Today, December 10th, former National Football League (U.S. football) quarterback Michael Vick is scheduled to be sentenced for his conviction related to gambling and illegal dog fighting. Because Vick’s conviction raises important questions about forgiveness, I’m offering a short, downloadable Bible study on the subject at www.gracecreates.com – jw
Jesus said, "Father, forgive these people, because they don't know what they are doing." (Luke 23:34a NLT)
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In writing about forgiveness, several readers have asked: “What about forgiving within an unhealthy relationship, one that is toxic and dysfunctional? Should you continue in the relationship when the person just keeps doing the same thing over and over again, never changing his behavior?”
To quote my sister, “Forgiveness isn’t the same as stupid!” It doesn’t mean we’re to act like doormats, allowing evil to run rampant in an abusive relationship. Loving our enemy does not mean excusing his behavior.
To echo the civil rights activist Martin Luther King, we need to understand the difference between non-resistance to evil and non-violent resistance. In any toxic relationship, we strive to resist the abuse with a peace-filled, godly response. This includes establishing healthy boundaries where you’re less vulnerable to abuse and, if God directs, it may mean ending the relationship (much easier said than done when the abuser is a parent, a spouse, or a child).
Regardless, the act of forgiveness does not require you to keep taking the abuse, and it doesn’t mean you must remain in the abusive situation.
Jesus shows us that forgiveness can be immediate when he forgives those who were crucifying him – during the very act of crucifixion: “Father, forgive these people, because they don't know what they are doing.” (Luke 23:34a NLT)
As we mature in Christ, God will teach us to forgive constantly, even instantly. But it’s a learning process, so don’t take off on a guilt trip if you’re unable to do that now. Fall upon God’s grace and let him move you closer toward forgiveness. It may – probably will – take time to fully receive his grace to forgive, and God can work with that. The first step may simply be to let God soften your heart. Our hearts have a tendency to become hardened in difficult relationships.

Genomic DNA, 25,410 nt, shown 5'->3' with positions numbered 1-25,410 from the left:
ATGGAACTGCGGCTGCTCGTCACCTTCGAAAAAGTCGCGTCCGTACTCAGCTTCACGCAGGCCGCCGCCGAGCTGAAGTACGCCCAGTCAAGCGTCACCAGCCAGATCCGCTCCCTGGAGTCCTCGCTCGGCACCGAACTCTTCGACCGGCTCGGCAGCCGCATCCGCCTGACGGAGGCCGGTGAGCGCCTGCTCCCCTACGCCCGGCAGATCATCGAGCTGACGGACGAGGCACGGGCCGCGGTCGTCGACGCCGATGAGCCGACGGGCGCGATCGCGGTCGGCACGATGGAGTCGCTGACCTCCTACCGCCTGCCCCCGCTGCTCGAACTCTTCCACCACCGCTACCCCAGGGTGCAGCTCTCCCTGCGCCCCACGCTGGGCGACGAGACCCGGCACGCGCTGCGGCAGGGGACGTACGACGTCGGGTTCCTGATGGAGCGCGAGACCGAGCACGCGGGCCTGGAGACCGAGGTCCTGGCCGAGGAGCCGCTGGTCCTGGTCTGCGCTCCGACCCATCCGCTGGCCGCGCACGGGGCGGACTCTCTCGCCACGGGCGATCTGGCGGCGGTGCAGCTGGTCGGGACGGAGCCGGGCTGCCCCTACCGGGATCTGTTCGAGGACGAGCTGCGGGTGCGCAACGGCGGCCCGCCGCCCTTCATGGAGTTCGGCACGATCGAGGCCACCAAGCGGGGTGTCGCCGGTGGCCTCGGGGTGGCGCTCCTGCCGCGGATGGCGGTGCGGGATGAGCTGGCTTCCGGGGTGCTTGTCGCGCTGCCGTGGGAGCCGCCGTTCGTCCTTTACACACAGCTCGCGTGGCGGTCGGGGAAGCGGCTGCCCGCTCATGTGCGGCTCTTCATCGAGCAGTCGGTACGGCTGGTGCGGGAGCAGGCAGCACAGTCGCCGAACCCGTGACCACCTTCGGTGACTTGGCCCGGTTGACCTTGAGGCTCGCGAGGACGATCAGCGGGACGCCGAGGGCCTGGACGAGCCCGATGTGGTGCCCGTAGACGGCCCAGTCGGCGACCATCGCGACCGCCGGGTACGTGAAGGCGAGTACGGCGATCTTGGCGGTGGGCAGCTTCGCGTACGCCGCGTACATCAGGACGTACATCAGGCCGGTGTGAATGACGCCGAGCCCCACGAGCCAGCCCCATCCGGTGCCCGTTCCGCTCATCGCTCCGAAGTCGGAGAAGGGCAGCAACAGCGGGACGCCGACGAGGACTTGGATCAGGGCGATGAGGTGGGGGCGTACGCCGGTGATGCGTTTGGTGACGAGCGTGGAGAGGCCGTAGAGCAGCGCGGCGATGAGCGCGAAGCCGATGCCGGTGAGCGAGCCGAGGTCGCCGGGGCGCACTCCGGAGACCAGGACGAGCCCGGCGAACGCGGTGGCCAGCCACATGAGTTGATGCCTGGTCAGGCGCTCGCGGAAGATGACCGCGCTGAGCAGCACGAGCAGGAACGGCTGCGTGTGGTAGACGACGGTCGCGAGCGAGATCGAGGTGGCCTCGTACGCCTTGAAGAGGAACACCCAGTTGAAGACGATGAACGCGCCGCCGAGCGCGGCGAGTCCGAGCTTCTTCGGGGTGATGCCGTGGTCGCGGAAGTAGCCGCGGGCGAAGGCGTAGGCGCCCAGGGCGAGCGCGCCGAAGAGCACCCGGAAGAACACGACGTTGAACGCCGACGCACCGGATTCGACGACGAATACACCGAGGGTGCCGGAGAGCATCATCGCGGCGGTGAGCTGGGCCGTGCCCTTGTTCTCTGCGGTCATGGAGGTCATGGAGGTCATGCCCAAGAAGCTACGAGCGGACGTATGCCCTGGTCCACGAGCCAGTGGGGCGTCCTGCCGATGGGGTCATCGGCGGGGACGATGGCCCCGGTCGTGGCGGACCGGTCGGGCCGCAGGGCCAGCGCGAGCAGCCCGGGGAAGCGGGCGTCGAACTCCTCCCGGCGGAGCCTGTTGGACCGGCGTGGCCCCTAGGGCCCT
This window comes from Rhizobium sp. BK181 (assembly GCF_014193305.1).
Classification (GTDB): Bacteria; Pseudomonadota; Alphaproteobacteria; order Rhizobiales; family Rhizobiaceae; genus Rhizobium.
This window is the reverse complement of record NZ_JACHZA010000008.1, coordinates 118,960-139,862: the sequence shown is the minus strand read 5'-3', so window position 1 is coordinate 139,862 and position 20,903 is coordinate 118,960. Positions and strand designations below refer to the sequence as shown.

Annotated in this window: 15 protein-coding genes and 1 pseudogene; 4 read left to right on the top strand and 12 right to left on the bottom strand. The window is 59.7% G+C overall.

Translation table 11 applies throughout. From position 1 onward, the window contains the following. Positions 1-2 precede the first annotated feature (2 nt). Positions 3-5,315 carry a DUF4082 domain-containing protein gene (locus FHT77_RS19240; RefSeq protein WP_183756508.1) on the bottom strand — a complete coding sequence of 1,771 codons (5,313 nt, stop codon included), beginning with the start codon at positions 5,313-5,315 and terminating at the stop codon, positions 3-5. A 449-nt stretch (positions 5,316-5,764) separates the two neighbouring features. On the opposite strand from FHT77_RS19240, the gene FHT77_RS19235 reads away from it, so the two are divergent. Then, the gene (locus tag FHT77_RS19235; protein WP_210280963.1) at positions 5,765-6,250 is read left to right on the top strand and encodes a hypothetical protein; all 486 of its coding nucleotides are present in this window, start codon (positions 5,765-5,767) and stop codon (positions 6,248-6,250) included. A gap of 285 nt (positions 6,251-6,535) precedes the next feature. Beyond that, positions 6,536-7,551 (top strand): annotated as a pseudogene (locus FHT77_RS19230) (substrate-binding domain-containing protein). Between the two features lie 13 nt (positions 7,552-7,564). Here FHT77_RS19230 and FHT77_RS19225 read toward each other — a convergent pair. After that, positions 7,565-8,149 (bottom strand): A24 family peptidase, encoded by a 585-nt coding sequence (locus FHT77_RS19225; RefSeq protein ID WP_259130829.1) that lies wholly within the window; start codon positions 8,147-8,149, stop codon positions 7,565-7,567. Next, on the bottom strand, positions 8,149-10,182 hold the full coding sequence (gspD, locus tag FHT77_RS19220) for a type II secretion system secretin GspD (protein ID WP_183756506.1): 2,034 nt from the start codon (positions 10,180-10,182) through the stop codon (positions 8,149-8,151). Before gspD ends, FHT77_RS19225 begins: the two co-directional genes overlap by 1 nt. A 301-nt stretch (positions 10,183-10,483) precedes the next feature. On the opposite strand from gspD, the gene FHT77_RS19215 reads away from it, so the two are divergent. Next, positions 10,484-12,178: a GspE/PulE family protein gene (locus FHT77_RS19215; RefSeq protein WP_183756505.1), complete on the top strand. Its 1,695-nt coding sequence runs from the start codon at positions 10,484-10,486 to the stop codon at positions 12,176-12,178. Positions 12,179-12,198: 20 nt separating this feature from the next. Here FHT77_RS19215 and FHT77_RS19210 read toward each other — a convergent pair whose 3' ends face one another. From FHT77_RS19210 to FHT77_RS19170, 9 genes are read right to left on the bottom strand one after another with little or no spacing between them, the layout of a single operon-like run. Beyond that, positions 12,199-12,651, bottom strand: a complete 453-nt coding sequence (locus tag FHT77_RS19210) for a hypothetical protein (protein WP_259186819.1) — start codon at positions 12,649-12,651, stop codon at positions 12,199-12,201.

Again, let me stress, the softening of your heart toward the abuser is not the same as saying it’s OK to keep taking the abuse, and it’s not the same as saying you have to stay in a situation where you are being or may be abused.
Forgiveness is not the same as agreeing with the behavior of the abuser.
· Remember the enemy is the enemy – The Bible teaches that when we’re in conflict, the real enemy is not the person we face. The real battle we’re in is against Satan’s unseen spiritual forces of wickedness. (Ephesians 6:12) The enemy wants us to think the battle is ours alone, and that causes us fight as if we’re separated from God. Our goal should be to trust that God is in the battle. (1 Samuel 17:47)
· Through prayer, bless those who abuse you – With your prayers, you can bless people who continually hurt you. They’re in bondage to their own sins, and although that doesn’t excuse their behavior, it does give you insight into how you can pray for them. God intended these relationships for good, yet they’re stripped away by alcohol or anger issues or other counterfeits Satan uses to destroy true fellowship and family. Pray for them to become the person God always intended.
· Take a firm stand – You need group to support you in an intervention, and you may need a mediator present, but the Bible teaches God’s light can penetrate the deepest darkness with hope for restoration and reconciliation. This can provide a quicker path to healing. Regardless, you need to take a firm stand against the abuse, and you may need others to help you do that.
· Should I stay or go? – I’ve seen abusive relationships over the years and know it would be naive to suggest that an intervention, sprinkled with some prayer dust, will suddenly change everything. Some people respond to confrontation; some are crushed by the love of God invading their heart. But many, many people remain toxic and abusive, even when confronted in love, even when forgiven, even when drenched in God’s grace. You may very well need to end the relationship, as difficult as that may be. It’s not your job to change the person, so don’t consider it a failure on your part if he or she doesn’t change when confronted with God’s love and truth.
© 2007 Jon Walker. All rights reserved.
Devocionales Cristianos www.devocionalescristianos.org